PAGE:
[Oberon] Introduce myself (on "public domain")
schierlm at gmx.de
Fri Feb 22 21:14:52 CET 2019
Am 22.02.2019 um 16:24 schrieb John R. Strohm:
> There are three (3) categories, besides proprietary/closed source.
There are surely more than these 3 categories, but that is getting
really off-topic here...
> 1. Free Software, as mentioned by Liam and defined by the Free Software Foundation. Requires redistribution of source changes if changed binaries are redistributed.
Wrong. Free Software is defined by the FSF by the Four Freedoms (counted
from 0 to 3). None of these require any copyleft. The most popular
licenses authored by the FSF (GPL, LGPL, AGPL) do so (in various
degrees), but that does not mean that every Free Software license does
so, and there are countless examples that do not.
> 2. Public domain
Public domain is indirectly "defined" by the US Copyright Law, and while
there are similar constructs in other jurisdiction, putting something
into the Public Domain is not legally possible everywhere on the world.
Constructs like Creative Commons Zero License try to work around that
and create a license that tries to grant the same rights to everyone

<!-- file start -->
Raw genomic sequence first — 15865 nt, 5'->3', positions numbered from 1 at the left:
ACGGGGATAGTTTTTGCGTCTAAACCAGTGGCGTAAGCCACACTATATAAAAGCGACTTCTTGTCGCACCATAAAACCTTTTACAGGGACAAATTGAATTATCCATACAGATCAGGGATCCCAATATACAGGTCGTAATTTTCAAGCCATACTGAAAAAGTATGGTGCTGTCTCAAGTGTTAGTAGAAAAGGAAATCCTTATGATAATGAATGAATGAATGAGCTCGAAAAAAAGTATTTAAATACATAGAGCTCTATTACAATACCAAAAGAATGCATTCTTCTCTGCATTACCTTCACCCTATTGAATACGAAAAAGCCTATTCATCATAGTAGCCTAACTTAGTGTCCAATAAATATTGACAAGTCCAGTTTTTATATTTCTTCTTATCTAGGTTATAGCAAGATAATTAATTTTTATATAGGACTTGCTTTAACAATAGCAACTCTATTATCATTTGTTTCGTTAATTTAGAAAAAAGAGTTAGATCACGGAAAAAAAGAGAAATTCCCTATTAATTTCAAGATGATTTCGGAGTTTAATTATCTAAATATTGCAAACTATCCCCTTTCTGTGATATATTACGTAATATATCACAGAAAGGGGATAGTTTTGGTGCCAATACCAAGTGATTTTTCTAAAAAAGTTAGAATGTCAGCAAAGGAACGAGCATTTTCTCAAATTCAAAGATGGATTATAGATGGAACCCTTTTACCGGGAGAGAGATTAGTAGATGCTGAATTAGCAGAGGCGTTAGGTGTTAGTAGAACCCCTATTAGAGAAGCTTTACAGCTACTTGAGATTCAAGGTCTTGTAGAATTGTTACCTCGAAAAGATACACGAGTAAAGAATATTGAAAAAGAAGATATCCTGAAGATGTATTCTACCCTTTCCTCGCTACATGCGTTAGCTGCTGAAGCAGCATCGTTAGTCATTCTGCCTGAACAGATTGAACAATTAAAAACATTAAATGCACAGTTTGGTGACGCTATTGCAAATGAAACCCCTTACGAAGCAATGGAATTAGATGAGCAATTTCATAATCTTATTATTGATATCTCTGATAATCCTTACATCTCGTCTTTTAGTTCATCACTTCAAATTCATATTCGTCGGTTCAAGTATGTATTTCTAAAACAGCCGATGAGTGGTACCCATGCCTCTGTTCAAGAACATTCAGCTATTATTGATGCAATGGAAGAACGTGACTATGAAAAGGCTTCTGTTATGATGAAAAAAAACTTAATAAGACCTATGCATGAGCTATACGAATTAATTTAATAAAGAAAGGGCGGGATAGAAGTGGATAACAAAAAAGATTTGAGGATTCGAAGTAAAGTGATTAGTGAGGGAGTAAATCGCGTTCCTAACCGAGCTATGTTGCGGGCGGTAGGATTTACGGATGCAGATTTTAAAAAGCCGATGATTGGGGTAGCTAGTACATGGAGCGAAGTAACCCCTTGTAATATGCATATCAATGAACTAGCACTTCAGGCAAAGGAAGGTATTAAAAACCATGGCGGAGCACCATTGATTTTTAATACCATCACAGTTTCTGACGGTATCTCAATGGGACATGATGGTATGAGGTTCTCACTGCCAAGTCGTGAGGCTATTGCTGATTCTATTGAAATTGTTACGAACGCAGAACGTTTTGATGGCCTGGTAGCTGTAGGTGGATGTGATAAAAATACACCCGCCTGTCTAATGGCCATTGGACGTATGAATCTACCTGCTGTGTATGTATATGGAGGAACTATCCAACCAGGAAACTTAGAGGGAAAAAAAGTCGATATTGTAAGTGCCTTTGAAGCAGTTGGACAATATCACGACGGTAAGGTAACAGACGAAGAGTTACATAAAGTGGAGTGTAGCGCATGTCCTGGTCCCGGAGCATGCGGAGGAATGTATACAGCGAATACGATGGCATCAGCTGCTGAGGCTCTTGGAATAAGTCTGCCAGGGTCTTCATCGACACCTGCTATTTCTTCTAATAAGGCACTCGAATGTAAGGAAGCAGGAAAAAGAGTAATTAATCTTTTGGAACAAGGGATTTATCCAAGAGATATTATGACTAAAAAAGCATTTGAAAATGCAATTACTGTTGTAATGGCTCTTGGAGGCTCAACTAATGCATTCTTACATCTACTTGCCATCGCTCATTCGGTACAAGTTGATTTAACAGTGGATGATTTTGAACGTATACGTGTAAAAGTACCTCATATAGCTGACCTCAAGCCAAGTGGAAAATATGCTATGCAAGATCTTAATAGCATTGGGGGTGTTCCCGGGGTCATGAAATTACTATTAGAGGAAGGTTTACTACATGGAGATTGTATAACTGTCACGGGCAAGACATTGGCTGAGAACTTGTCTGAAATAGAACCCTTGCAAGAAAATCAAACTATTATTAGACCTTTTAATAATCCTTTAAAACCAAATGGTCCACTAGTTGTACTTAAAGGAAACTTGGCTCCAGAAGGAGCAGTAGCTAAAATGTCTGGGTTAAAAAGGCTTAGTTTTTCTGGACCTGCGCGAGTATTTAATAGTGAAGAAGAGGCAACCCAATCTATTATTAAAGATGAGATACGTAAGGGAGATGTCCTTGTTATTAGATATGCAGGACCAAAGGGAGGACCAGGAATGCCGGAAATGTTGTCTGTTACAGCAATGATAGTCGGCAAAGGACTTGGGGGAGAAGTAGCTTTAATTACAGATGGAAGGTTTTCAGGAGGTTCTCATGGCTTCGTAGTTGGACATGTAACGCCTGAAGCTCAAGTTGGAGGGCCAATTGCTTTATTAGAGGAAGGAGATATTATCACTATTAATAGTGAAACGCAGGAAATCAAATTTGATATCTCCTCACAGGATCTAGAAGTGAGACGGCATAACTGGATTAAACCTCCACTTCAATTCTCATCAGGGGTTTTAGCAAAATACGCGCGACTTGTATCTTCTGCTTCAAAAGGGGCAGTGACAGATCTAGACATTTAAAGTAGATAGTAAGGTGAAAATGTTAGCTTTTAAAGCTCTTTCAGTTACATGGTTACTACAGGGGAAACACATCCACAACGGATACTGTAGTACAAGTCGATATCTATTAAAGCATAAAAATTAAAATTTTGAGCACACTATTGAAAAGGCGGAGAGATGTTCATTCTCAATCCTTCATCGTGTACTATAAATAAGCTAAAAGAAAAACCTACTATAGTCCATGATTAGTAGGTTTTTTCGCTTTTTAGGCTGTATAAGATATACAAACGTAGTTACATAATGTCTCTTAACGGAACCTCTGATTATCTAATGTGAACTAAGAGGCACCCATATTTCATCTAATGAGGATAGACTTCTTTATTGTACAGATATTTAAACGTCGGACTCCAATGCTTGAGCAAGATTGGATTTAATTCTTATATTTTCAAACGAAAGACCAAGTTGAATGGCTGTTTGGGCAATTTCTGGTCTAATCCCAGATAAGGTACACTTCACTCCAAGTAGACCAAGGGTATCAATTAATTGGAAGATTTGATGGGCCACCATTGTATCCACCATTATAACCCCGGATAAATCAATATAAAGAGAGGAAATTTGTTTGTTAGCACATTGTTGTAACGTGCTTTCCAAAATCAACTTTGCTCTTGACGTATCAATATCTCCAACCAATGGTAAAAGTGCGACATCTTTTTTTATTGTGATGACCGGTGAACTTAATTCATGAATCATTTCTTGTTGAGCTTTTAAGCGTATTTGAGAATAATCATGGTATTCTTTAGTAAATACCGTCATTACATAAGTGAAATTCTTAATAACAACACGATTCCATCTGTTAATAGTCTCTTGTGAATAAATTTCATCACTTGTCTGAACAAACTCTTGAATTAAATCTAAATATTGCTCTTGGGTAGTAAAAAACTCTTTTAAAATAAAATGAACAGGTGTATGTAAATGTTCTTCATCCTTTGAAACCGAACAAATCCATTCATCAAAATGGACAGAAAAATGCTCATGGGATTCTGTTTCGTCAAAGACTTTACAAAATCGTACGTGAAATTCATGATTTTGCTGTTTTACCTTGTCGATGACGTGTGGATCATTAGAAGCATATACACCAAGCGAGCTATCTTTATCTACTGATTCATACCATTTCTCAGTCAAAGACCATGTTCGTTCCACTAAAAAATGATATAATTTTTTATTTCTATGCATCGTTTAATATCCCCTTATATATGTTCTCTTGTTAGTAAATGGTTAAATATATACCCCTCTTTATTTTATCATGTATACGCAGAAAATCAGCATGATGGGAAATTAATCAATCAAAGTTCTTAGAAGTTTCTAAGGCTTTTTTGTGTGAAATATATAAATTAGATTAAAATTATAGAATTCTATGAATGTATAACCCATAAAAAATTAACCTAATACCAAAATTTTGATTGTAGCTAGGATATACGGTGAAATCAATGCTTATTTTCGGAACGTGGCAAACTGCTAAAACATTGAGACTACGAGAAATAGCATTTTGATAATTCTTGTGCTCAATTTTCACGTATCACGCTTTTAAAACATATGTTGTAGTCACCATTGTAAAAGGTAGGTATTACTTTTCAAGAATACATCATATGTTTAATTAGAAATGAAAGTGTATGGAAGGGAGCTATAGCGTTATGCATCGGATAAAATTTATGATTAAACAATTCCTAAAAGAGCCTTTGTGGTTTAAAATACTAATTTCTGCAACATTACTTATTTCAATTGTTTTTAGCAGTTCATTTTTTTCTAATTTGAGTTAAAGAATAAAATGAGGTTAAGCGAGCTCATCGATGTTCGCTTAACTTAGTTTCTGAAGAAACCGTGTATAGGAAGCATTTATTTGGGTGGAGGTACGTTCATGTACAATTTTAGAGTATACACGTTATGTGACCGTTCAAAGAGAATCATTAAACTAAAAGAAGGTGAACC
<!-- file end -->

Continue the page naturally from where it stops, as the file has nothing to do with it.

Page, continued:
that a US citizen would grant by putting something in the public domain.
> 3. "Open Source", as mentioned by you and "defined" by various people.
The term "Open source" is defined by the Open Source Initiative and
consists of a 10 point criteria catalog (counted from 1 to 10). While
those criteria do not directly match the Freedoms of the FSF definition,
in practice most licenses that are OSI Open Source approved are also FSF
Free Software and vice versa (including Public Domain and CC0).
> You really should familiarize yourself with the Free Software body of knowledge, and WHY Stallman et al insisted on doing it the way they did. You also should look at why the various people pushing "Open Source" and denigrating "Free Software" are doing that.
Some people (not all) who participate in furious flame baits between
"Open Source" and "Free Software" point out that the main difference
between the two is not what you may do with the software (and what you
may not), but why licensing under these terms is beneficial.
While Open Source advocates tend to point out the positive synergy
effects, cost savings and the shallowness of bugs when the code is
available and can be tweaked by everyone, Free Software advocates tend
to focus on the ideology of having freedom to do what they want, and not
being oppressed by software authors who force them to use their own
(programmable) machines in ways they don't want to. So while the goals
are different, the means to achieve them are similar.
(It is also worth noting that these differences often result in Free
Software advocates tending to prefer copyleft licenses, while Open
Source advocates tend to prefer liberal licenses.)
I hope that this very short attempt of summarizing the two fronts'
opinions did not hurt any of them (I tried to be unbiased, but as
everybody I do have an opinion on that subject too and maybe that is
noticeable to the other side more than I wanted).
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